UK Mobile Operator FAQ

There are plenty of mobile service operators to choose from on the UK market, and making that decision can be tough. Today we’re talking about the most frequently asked questions about mobile operators, and giving you some honest answers. So, if you’re on the lookout for a good mobile service, then read on to get some more info before you sign up…

What’s the Best Mobile Operator?
It’s really impossible to say, there is no such thing as the best mobile operator. Your level of service depends a lot on your needs and what you’re looking for, so the best operator for you is different from the best operator for someone else.

OK, What’s the Cheapest Mobile Operator?
Again, that really depends on what you’re looking for. It also depends a lot on the special offers that are constantly changing. However, in general Vodafone is the cheapest operator, though their plans have pretty low limits on calling minutes, text messages and mobile data, so they might not always be the best choice for everyone. Also, different operators are better at different things. So, for example, the cheapest mobile data prices tend to be with Three.

I Want Pay As You Go, So Which Operator Should I Choose?
There’s very little difference between operators on pay as you go plans. Calls tend to be a standard 25p per minute and texts 12p with all the major UK networks. Data prices do vary a little more than that though. Data prices with Three and Vodafone are probably the cheapest right now.

What’s a Pac Code?
A Pac code is a relatively new thing that allows you to keep your current mobile phone number if you switch operators. You simply request your Pac code from your current operator and give it to your new operator, and they will make sure that you keep your number when your service is switched.

Are Free Phones Really Free?
Nope. Some operators offer free or low cost phone when you sign contracts known as “incentive contracts.” However, you don’t actually save any money at all on a device this way. The monthly fees on these contracts are much higher than if you just bought a calling plan contract, and that’s how the operator covers the cost of your phone. On top of that, the extra money that you pay each month will usually add up to more than the retail price of the phone, so you actually end up paying more for a phone this way. You should only sign an incentive contract if you really don’t have enough cash to buy a phone and you need one.

What’s Mobile Coverage, and How Does it Affect Me?
Mobile coverage basically refers to how good your phone reception will be in an area. Different operators have different kinds of coverage in different areas. So, in one area you might have great reception with O2, but terrible reception with Orange. If you have bad reception, your phone will be slow or might not even work at all. Usually rural areas suffer more from bad coverage than urban areas, since there are less cell phone towers in the countryside. However, there are dead spots, even in big cities. That usually happens because something is blocking the signal between the cell phone tower and your phone. This can be anything from a building to a tunnel. You’ll want to check that the network you want has good coverage in the area where you want to use your phone. All major networks have coverage maps on their web sites, so you can easily find out this information.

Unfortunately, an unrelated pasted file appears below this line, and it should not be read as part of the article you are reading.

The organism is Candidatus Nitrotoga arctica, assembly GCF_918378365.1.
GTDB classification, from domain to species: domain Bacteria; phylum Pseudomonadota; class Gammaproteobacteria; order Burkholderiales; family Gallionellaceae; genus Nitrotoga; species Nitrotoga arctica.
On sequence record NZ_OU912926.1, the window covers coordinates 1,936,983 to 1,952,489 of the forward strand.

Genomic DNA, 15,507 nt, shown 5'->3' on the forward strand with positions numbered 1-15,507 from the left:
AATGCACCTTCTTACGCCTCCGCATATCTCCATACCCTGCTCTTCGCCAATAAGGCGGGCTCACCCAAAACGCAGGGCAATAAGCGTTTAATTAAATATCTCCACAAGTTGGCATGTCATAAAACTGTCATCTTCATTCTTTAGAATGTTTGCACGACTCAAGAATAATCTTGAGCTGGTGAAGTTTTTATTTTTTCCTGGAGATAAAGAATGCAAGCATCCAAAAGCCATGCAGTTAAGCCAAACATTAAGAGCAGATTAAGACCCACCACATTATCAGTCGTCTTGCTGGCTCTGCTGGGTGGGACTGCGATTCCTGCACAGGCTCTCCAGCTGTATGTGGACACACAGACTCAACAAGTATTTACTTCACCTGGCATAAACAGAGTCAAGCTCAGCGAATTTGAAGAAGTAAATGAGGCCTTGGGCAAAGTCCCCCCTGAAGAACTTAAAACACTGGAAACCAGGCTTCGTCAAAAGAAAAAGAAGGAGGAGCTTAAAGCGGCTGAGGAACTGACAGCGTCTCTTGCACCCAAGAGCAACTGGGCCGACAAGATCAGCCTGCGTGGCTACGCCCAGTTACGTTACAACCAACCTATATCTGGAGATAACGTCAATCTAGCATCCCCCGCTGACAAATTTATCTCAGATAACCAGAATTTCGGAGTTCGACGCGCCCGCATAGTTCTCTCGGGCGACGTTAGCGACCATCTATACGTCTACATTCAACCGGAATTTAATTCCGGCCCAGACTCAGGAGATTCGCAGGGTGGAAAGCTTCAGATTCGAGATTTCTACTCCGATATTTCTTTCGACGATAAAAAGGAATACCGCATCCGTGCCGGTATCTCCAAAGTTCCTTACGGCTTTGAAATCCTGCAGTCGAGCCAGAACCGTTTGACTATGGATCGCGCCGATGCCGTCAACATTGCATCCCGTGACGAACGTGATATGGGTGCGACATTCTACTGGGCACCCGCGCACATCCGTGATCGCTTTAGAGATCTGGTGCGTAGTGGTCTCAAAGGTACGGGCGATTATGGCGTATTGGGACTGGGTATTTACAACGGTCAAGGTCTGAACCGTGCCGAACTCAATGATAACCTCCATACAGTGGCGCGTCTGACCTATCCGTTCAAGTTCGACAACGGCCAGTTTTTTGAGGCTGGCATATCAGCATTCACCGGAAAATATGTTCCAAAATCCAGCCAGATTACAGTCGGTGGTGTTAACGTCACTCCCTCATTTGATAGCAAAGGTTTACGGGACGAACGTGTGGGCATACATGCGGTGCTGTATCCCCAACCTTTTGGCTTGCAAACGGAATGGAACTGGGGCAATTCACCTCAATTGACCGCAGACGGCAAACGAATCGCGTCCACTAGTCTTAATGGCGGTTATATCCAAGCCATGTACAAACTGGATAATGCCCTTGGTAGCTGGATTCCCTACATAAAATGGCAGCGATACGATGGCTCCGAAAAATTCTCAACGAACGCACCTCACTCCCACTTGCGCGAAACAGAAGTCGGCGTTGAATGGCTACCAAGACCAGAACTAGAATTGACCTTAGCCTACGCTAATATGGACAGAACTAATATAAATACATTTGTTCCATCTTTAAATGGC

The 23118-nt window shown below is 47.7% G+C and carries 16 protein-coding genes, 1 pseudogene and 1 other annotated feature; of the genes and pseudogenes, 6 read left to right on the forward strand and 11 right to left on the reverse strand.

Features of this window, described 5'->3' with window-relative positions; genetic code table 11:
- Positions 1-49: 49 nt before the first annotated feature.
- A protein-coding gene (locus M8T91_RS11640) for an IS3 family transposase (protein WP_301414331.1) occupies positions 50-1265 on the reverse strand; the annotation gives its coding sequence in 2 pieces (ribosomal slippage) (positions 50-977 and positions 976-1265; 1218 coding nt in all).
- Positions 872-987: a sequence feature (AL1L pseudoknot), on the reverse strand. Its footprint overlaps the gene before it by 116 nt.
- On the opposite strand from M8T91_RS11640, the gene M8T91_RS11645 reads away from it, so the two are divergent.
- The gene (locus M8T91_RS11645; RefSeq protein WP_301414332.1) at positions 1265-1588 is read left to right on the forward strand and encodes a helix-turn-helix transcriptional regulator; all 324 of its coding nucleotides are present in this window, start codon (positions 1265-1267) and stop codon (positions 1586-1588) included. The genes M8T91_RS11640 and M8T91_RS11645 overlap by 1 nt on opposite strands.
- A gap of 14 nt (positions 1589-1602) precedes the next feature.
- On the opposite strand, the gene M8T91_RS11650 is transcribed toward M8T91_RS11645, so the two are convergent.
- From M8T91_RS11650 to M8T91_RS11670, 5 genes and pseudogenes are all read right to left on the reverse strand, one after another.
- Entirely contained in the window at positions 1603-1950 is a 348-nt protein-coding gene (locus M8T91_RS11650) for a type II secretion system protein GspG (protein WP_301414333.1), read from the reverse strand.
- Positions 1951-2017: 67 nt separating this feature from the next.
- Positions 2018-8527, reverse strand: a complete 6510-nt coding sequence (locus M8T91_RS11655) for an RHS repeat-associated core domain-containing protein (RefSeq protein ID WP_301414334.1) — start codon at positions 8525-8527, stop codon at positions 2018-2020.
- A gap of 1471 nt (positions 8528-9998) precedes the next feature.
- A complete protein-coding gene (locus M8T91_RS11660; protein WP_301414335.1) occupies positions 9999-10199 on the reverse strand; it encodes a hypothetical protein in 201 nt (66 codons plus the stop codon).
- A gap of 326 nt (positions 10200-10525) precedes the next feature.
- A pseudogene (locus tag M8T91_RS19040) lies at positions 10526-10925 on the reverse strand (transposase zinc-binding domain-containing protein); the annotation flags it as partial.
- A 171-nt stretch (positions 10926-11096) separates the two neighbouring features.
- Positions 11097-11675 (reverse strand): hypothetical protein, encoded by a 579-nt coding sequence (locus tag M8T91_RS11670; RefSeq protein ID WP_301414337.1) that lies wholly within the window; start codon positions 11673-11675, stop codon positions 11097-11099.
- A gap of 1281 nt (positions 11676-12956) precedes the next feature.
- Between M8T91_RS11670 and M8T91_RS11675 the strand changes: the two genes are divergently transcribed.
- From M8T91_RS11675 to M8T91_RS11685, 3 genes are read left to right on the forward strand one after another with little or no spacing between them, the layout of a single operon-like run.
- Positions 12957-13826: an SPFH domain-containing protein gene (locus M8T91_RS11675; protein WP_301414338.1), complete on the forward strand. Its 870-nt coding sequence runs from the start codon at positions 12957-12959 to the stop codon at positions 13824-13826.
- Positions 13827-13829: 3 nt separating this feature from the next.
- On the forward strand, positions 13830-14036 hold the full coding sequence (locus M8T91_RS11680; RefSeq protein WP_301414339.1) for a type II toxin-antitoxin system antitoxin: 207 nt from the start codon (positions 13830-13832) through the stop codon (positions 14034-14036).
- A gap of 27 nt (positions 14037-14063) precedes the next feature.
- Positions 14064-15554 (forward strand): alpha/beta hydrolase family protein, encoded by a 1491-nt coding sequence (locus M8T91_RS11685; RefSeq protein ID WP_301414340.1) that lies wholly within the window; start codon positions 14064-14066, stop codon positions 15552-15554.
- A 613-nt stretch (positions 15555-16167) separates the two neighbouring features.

How Do I Choose a Calling Plan?

Operators often try to push you into signing up for calling plans that are bigger than you need. This means that the monthly limits for calling minutes, text messages and data will be too high for you, and you’ll end up paying for services that you’re not using. Choosing the right calling plan is important, and there are a couple of ways you can go about it. Firstly, if you have a current mobile contract, try looking at some of your old mobile bills. These should give you a good idea of the number of minutes and texts and amount of data you generally use per month. You can also use your phone to track your usage. Most modern phones come with counters for minutes, texts and data that you access through the setting menu. Just reset all these counters to zero and use your phone normally for a month, then go back and check the numbers. You could also consider getting a cheap pay as you go plan for a month while you figure out what kind of plan you need.

Once I’ve Signed a Contract, Can I Get Out of It?
Yes, you can, but it will cost you money. Usually, operators charge a fixed fee multiplied by the number of months left to run in your contract in order to cancel services. Plus, if you signed an incentive plan with a phone, you’ll probably be required to pay the remaining price of the phone before you can cancel your contract. This can get pretty expensive, especially if your contract has more than a couple of months left to run. It’s up to you whether you want to cancel or not, but financially it might not be a good decision.

What Length Contract Should I Sign?
Usually you have three options, twelve, eighteen or twenty four months. On SIM only contracts you also sometimes get the option of a thirty day contract. In general, the longer the contract you sign, the cheaper you monthly payment will be. But don’t forget that signing a longer contract means that you’ll be tied to using the same operator, and often the same calling plan, for a much lengthier period of time. You need to decide how long is realistic for you. An eighteen month contract is usually the best compromise option.

When Sam Jones found a great deal on his mobile contract by using uSwitch, he had to ask his current provider to issue him a PAC code. Once he had it he was able to port his number to his new provider with ease

 

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